VAT registration changes, National Insurance reductions and more – The Spring Budget 2024

Kirsty Young News, Tax

Well, here we are again, at what one client named ‘The Superbowl for Accountants’ – the annual budget from the Chancellor. (Only with less Alicia Keys and body armour.)

Here in the office, we like to get some food in and gather to cheer and heckle whilst we take in the latest changes to tax and small business finances. So now that we’ve finished the nibbles and snacks, we can break down the key points for you, the small business owner.


The Highlights

We use the term “highlights” lightly… What highlights there were proved to be slim picking for small business owners, a trend over the past few statements.

🌟 National Insurance (NI) for the employed

National Insurance was reduced for the employed again. Last autumn, National Insurance for workers was cut from 12% to 10%. In a further reduction, from 6th April 2024 NI is cut from 10% to 8%.

    • For limited company owners this is unlikely to be that exciting, as they often pay themselves in dividends.
    • For any paid team members within the business, this all-round good news.

🌟 National Insurance (NI) for the self- employed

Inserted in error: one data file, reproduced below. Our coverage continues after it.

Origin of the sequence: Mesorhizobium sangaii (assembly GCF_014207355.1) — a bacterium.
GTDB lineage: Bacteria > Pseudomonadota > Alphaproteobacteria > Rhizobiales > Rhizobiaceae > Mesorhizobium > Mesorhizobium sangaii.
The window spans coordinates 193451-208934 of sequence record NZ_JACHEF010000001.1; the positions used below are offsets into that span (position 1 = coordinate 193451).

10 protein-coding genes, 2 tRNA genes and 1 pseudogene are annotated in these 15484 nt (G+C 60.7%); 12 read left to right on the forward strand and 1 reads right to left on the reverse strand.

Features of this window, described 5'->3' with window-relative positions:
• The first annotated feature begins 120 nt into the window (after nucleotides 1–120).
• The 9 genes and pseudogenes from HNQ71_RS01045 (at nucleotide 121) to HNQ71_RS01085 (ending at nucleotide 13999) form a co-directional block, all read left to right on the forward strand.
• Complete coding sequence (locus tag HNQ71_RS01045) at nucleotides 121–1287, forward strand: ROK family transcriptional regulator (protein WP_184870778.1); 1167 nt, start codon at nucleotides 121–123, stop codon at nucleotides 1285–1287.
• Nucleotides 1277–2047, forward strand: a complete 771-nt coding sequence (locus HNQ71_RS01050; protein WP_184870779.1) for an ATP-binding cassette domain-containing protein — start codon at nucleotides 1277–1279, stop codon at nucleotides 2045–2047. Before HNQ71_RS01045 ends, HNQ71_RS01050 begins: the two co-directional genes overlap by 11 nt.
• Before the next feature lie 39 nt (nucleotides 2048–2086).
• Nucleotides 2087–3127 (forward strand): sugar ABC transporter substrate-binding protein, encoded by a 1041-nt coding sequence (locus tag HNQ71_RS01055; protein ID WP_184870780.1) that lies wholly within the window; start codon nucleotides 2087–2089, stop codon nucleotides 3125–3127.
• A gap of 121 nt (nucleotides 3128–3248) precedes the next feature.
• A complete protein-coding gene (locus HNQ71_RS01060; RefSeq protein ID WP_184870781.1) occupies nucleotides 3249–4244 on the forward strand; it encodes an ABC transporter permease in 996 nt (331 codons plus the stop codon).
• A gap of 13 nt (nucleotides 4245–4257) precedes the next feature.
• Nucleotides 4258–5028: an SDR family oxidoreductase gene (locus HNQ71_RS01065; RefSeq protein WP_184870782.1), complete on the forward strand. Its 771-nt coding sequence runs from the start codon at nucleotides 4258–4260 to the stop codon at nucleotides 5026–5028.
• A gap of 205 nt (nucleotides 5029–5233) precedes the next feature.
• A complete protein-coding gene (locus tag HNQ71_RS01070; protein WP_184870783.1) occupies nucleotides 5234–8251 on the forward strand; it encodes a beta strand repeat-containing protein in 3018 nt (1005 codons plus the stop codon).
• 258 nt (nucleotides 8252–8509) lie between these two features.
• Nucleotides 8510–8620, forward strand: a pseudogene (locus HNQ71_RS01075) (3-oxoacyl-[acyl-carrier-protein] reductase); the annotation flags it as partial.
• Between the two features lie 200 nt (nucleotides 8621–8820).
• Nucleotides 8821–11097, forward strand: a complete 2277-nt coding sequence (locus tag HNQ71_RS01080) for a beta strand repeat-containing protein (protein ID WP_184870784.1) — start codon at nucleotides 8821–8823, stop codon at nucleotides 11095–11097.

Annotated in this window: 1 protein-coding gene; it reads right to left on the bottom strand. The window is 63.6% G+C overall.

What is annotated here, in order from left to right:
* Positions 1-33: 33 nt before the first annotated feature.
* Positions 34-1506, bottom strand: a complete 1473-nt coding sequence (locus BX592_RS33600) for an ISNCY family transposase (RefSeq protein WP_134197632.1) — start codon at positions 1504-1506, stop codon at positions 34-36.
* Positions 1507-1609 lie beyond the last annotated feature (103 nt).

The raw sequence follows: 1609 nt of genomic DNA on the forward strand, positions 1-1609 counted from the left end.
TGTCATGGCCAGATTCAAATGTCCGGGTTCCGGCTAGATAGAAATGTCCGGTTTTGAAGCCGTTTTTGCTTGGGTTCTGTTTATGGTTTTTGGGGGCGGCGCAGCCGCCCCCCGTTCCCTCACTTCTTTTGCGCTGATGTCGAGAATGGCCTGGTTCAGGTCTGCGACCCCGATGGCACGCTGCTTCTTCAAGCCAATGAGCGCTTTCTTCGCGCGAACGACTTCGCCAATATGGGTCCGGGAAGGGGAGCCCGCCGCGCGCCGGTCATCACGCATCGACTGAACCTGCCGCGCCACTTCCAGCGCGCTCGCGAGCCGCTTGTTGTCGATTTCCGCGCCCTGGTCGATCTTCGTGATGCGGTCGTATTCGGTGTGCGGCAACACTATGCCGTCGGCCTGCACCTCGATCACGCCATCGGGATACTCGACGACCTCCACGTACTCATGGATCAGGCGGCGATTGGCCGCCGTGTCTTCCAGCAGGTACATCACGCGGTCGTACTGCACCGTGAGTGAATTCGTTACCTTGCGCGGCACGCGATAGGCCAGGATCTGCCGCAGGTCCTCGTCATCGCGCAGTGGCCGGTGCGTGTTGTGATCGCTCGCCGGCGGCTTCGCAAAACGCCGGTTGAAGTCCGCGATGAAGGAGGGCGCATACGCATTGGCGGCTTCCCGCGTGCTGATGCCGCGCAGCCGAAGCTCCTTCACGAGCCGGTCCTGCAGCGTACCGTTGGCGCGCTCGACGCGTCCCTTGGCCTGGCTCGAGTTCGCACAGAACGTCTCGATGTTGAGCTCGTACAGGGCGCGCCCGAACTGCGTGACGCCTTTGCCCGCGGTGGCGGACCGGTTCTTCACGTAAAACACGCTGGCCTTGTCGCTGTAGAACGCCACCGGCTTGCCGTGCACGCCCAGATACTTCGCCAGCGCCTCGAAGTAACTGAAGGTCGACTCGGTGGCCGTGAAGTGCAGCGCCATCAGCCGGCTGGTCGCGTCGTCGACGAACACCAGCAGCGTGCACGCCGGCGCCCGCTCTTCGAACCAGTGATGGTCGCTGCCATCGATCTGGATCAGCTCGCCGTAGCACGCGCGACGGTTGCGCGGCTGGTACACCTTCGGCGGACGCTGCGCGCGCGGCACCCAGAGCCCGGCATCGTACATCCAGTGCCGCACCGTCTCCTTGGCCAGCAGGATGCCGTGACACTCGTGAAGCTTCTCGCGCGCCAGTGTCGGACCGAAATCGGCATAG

It’s also good news for self-employed owners. The National Insurance rate for this group will drop again from 9% to 6% from 6th April 2024. Part of this is actually old news, as a 1% reduction was already announced at the Autumn Statement.

The government were already planning to abolish ‘Class 2’ national insurance as well. Class 2 is a small secondary national insurance paid by self-employed people. As the Gov website Autumn Budget statement explained:

“From 6 April 2024, self-employed people with profits above £12,570 will no longer be required to pay Class 2 NICs, but will continue to receive access to contributory benefits including the State Pension.”

🌟 VAT registration

The VAT registration limited was raised from £85,000 to £90,000. So, from 1st April 2024 you now only have to be VAT registered after you exceed £90,000 of taxable sales in a 12-month period. We doubt this will be massively impactful, but will help for those businesses that like to keep just under the limit.

🌟 Child Benefit

Child benefit is paid to one parent or guardian of any child aged under 16. It’s a major benefit as it includes:

    • An allowance for each child paid every 4 weeks
    • National Insurance credits for your State Pension
    • A National Insurance number for your child when they turn 16

The Child Benefit ‘limit’ has been raised and tweaked. Currently:

    • If one person in the household earns over £50,000 a year, you start to repay child benefit you receive.
    • As soon as one person in the household earns over £60,000 a year, it’s repaid in full.

The oddity to the system is you can have two people earning £49,999 in the same household and not repay anything. The Chancellor announced they are changing this to a ‘household income system’ by April 2026, but the details of this are not known yet.